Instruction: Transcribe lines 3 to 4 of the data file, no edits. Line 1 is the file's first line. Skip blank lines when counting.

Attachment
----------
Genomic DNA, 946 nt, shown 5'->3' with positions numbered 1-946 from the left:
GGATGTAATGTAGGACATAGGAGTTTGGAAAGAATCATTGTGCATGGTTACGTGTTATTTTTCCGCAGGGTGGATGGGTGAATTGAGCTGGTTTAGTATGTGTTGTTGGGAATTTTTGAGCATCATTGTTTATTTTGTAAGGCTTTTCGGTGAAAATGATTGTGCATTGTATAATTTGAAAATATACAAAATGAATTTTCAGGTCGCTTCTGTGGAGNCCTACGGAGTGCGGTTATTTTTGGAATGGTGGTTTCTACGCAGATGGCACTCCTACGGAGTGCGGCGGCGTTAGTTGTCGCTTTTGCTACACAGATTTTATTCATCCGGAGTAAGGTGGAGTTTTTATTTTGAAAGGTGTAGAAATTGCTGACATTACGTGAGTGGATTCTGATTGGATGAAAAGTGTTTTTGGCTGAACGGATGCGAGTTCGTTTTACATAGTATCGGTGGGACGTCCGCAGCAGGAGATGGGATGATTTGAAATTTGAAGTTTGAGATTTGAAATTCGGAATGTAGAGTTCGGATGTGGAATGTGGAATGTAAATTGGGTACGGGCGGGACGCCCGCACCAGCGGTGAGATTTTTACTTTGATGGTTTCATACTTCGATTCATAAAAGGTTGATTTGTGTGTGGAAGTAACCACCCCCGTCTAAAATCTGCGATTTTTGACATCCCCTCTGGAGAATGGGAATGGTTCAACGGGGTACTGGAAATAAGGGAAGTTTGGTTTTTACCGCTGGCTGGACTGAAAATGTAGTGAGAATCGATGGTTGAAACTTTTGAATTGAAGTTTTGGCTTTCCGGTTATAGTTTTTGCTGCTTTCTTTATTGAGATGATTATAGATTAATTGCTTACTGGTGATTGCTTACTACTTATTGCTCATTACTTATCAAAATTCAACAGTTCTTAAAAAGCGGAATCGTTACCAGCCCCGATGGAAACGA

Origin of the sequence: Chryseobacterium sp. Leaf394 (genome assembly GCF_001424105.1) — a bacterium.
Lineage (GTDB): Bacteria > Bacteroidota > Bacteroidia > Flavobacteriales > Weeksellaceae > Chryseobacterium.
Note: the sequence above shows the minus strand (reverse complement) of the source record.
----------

Origin of the sequence: Chryseobacterium sp. Leaf394 (genome assembly GCF_001424105.1) — a bacterium.
Lineage (GTDB): Bacteria > Bacteroidota > Bacteroidia > Flavobacteriales > Weeksellaceae > Chryseobacterium.